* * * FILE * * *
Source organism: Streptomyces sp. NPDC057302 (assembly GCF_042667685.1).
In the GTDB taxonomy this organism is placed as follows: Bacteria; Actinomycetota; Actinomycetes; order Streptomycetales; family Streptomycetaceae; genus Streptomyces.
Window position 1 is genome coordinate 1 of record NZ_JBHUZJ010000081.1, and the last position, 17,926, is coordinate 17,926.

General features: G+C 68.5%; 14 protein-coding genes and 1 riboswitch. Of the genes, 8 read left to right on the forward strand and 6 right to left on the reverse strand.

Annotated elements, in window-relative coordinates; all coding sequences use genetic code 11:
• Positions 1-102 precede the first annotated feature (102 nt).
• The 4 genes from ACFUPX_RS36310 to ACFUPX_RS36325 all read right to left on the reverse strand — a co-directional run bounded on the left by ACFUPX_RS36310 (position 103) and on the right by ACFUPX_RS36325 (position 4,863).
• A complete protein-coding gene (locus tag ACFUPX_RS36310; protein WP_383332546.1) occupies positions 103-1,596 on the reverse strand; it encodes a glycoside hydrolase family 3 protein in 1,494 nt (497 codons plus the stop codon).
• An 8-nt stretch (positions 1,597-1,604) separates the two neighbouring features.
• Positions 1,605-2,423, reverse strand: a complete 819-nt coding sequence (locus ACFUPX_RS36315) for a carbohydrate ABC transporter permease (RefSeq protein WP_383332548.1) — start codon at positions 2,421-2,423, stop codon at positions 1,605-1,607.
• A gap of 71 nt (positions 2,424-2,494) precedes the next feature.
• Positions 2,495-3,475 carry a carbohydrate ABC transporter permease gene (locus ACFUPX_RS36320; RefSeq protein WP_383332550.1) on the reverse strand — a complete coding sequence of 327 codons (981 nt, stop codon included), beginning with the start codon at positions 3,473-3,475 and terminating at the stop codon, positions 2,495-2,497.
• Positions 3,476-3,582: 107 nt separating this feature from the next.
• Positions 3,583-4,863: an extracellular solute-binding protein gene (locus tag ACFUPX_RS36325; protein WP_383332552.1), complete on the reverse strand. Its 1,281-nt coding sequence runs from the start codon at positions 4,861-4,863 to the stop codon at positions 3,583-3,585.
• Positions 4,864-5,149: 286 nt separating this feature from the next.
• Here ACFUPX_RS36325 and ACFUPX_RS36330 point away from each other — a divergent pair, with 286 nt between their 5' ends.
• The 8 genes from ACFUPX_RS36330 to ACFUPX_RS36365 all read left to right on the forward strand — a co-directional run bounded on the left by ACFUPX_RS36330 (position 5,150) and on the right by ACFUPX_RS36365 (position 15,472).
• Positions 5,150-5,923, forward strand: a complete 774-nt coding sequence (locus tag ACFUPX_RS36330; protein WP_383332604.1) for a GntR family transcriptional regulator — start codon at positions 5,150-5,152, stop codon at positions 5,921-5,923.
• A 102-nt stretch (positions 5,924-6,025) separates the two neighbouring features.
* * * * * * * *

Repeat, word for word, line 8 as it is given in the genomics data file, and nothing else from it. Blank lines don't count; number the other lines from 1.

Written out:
• A complete protein-coding gene (locus tag ACFUPX_RS36310; protein WP_383332546.1) occupies positions 103-1,596 on the reverse strand; it encodes a glycoside hydrolase family 3 protein in 1,494 nt (497 codons plus the stop codon).